Company may assume custody of the assets in the funds withheld account once the
Company attains its “Qualified Institutional Buyer” designation (as that term is
defined in Rule 144A under the Securities Act of 1933, as amended), which will
occur in the third quarter of 2022. The Company will record the funds withheld
assets at fair value on the date of transfer, which will eliminate the embedded
derivative component associated with the 2020 ALSC Agreement.

Mortgage Loans on Real Estate

Mortgage loans on real estate are carried at unpaid principal balances, net of
any unamortized premium or discount and valuation allowances. Interest income
is accrued on the principal amount of the mortgage loans based on its
contractual interest rate. Amortization of premiums and discounts is recorded
using the effective yield method. The Company accrues interest on loans until
probable that the Company will not receive interest or the loan is 90 days past
due. Interest income, amortization of premiums, accretion of discounts and
prepayment fees are reported in investment income, net of related expenses in
the consolidated statements of comprehensive income (loss).

A mortgage loan is considered to be impaired when, based on the current
information and events, it is probable that the Company will be unable to
collect all amounts due according to the contractual terms of the mortgage



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Valuation allowances on mortgage loans are established based upon inherent
losses expected by management to be realized in connection with future
dispositions or settlement of mortgage loans, including foreclosures. The
Company establishes valuation allowances for estimated impairments on an
individual loan basis as of the balance sheet date. Such valuation allowances
are based on the excess carrying value of the loan over the present value of
expected future cash flows discounted at the loan’s original effective interest
rate, the value of the loan’s collateral if the loan is in the process of
foreclosure or is otherwise collateral-dependent, or the loan’s market value if
the loan is being sold. These evaluations are revised as conditions change and
new information becomes available. In addition to historical experience,
management considers qualitative factors that include the impact of changing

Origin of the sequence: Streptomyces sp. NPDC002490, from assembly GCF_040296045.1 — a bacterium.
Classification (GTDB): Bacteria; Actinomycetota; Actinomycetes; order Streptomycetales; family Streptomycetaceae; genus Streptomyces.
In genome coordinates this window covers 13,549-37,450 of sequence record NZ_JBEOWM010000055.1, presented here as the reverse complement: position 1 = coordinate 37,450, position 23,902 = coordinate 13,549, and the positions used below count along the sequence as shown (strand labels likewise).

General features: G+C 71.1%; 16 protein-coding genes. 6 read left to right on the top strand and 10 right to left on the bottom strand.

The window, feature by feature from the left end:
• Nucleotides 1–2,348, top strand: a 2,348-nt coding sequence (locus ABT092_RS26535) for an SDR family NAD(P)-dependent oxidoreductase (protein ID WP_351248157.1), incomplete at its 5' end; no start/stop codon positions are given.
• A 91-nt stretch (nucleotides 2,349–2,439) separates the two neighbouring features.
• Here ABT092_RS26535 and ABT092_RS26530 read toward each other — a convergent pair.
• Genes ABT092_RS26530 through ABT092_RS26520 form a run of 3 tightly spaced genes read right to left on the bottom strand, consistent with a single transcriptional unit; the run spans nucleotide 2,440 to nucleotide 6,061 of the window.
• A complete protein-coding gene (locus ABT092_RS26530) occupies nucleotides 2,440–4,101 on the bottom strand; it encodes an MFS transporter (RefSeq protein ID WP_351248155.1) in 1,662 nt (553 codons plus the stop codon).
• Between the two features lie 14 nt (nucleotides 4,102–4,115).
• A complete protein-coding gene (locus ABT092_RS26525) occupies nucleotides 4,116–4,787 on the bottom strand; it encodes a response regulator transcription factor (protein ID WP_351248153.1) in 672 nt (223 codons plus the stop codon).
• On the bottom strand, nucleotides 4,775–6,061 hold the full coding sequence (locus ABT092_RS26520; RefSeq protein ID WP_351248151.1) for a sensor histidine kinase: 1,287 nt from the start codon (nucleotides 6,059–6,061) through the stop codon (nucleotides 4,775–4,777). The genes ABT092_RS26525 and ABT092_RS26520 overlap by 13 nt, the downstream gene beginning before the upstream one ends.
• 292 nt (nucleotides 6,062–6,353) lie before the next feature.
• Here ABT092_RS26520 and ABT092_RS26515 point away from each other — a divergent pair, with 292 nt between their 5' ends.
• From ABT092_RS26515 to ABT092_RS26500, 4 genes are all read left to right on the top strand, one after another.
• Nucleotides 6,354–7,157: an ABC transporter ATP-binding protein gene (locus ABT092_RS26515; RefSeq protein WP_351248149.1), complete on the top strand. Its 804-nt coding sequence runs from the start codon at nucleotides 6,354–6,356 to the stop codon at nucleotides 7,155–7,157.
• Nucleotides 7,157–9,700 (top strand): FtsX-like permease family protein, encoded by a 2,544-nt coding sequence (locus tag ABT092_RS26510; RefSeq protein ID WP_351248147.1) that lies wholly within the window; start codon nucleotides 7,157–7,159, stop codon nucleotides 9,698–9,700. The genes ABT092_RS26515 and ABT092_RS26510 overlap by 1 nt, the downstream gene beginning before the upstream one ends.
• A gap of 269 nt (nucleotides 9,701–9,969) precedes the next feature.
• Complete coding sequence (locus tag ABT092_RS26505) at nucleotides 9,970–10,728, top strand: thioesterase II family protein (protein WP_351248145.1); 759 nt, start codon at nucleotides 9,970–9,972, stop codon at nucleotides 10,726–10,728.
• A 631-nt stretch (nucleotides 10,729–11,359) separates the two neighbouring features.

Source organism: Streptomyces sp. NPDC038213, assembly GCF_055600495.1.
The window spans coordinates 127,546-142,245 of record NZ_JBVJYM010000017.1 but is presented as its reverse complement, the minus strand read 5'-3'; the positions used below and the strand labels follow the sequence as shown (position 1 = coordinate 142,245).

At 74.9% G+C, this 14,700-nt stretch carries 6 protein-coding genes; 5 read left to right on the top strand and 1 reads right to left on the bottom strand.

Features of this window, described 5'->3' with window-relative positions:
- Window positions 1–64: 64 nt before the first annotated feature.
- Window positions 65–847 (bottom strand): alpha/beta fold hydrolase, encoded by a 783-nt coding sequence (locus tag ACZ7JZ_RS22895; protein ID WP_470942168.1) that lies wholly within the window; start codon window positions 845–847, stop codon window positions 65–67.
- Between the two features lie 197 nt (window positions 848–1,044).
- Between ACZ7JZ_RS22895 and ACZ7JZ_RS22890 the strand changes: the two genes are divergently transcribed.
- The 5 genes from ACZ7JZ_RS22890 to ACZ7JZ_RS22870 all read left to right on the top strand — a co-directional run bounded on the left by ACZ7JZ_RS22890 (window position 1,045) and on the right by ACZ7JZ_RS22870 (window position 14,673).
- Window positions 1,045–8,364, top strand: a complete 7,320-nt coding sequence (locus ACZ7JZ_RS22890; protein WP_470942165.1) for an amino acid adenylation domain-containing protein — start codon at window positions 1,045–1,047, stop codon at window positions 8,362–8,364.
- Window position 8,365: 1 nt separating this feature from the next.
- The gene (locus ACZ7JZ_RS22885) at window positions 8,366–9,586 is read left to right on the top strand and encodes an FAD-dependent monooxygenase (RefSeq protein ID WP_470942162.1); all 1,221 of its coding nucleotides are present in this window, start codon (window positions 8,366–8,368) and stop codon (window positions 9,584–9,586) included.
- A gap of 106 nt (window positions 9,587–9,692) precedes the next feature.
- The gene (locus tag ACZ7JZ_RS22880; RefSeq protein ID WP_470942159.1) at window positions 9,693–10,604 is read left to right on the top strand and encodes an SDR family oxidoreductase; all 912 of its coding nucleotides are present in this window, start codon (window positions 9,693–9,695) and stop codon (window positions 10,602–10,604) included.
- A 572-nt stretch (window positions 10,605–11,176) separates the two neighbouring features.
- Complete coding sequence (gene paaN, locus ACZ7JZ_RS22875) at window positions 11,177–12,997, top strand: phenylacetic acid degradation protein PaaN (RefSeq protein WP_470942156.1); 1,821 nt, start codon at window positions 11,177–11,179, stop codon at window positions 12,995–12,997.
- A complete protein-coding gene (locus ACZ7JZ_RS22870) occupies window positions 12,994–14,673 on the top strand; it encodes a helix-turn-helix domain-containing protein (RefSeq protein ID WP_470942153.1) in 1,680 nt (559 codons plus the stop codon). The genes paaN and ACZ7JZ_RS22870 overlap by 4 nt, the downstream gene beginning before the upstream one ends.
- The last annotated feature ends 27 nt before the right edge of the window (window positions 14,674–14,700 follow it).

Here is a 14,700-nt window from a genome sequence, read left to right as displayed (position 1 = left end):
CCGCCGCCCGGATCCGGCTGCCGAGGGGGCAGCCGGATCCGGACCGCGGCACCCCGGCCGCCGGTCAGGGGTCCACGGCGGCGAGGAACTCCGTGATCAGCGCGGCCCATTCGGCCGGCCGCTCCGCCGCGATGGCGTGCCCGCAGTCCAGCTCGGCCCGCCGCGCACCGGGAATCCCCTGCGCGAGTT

macro-economic conditions, which may not be currently reflected in the loan
portfolio performance, and the quality of the loan portfolio.

Any interest accrued or received on the net carrying amount of the impaired loan
will be included in investment income or applied to the principal of the loan,
depending on the assessment of the collectability of the loan. Mortgage loans
deemed to be uncollectible or that have been foreclosed are charged off against
the valuation allowances and subsequent recoveries, if any, are credited to the
valuation allowances. Changes in valuation allowances are reported in net
investment gains (losses) on the consolidated statements of comprehensive income

The Company evaluates whether a mortgage loan modification represents a troubled
debt restructuring. In a troubled debt restructuring, the Company grants
concessions related to the borrower’s financial difficulties. Generally, the
types of concessions include: reduction of the contractual interest rate,
extension of the maturity date at an interest rate lower than current market
interest rates and/or a reduction of accrued interest. The Company considers the
amount, timing and extent of the concession granted in determining any
impairment or changes in the specific valuation allowance recorded in connection
with the troubled debt restructuring. Through the continuous monitoring process,
the Company may have recorded a specific valuation allowance prior to when the
mortgage loan is modified in a troubled debt restructuring. Accordingly, the
carrying value (after specific valuation allowance) before and after
modification through a troubled debt restructuring may not change significantly,
or may increase if the expected recovery is higher than the pre-modification
recovery assessment.

Mergers and Acquisitions

On May 23, 2017, the Company entered into a definitive merger agreement with
Northern Plains Capital Corporation. The merger transaction closed on July 31,
2017. NPCC shareholders received .5841 shares of US Alliance Corporation stock
for each share of NPCC stock owned. USAC issued 1,644,458 shares of common stock
to holders of NPCC shares.

On October 11, 2018, the Company entered into a stock purchase agreement with
Great Western Insurance Company to acquire Great Western Life Insurance Company.
The transaction closed on December 14, 2018. USALSC paid $500,000 to acquire all
of the outstanding shares of GWLIC.

Effective December 31, 2020, DCLIC acquired a block of life insurance policies
according to the terms of the 2020 ALSC Assumption Agreement. The Company
acquired fixed maturity securities and cash of $9,181,100, assumed liabilities
of $10,972,785 and recorded VOBA of $2,163,542.

New Accounting Standards

A detailed discussion of new accounting standards is provided in the Notes to
Consolidated Financial Statements beginning on p. 9 of this quarterly report.